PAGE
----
Few media organizations get as jubilantly jiggy with the juxtaposition as BuzzFeed. And so, we applaud The Independent media editor Ian Burrell for mining that duality throughout his weekend piece on the Jonah Peretti juggernaut.

BuzzFeedNoNoCatIt’s not news that BuzzFeed’s Fifth Avenue headquarters have meeting rooms named after various page-view-tastic felines. What is news however is how jarring a backdrop this nomenclature can be when a visiting journalist dials up a certain company staffer:

There is the “Winston Bananas Room,” dedicated to a moggy with an extraordinary down-turned mouth, and I am sitting in a space dedicated to the “NoNoNoNo Cat” that I later observe on a YouTube clip that has had more than 10 million views. It was an experience I doubt I will ever forget. Look it up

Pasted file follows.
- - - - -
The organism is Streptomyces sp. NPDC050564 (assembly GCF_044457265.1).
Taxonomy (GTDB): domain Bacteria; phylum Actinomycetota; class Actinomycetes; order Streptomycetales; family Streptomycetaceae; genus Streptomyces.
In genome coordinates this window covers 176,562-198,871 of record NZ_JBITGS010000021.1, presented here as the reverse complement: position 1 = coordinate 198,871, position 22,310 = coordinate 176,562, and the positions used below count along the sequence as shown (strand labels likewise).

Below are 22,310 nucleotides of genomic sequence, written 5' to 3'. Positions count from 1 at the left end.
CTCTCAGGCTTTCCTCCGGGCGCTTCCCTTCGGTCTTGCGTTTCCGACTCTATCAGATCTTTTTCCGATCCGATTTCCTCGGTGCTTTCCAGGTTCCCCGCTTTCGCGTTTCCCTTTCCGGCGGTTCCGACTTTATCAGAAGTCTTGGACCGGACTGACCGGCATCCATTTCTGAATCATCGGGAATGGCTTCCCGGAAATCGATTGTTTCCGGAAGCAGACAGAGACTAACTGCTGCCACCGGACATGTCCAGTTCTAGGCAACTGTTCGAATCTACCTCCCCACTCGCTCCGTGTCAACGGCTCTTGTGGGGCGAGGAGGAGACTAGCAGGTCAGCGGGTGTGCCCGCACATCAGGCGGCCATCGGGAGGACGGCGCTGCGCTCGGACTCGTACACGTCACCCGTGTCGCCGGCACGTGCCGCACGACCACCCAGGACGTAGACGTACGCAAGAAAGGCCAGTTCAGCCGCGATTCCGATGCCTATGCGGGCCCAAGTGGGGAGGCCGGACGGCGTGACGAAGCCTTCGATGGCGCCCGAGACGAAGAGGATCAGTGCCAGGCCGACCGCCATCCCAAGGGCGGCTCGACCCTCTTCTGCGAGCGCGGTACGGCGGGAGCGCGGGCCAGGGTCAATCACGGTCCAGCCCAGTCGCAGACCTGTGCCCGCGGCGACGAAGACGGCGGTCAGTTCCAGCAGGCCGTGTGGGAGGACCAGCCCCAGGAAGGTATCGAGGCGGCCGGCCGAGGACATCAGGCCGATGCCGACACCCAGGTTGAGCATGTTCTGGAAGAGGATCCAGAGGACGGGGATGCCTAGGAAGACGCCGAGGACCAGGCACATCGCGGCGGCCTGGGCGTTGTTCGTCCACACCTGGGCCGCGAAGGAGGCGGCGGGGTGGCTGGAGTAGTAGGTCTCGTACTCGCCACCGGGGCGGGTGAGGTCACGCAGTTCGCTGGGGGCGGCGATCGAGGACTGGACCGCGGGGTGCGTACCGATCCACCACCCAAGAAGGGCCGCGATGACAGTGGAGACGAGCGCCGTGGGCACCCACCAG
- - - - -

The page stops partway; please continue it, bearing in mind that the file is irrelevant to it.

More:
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Gawker Editor Kicks OMG, WTF and Other Terms to the CMS Curb

GawkerPoynter’s Andrew Beaujon has the memo from Gawker editor-in-chief Max Read. And may we just say – in the spirit now of #ThrowbackThursday – that said memo is “epic.”

Epic is one of several words no longer welcome in the Gawker Media CMS. From the Beaujon-finagled memo:

We want to sound like regular adult human beings, not BuzzFeed writers or Reddit commenters. Therefore: No “epic.” No “pwn.” No “+1.” No “derp.” No “this”/”this just happened.” No “OMG.” No “WTF.” No “lulz.” No “FTW.” No “win.” No “amazeballs.” And so on. Nothing will ever “win the Internet” on Gawker. As with all rules there are exceptions. Err on the side of the Times, not XOJane.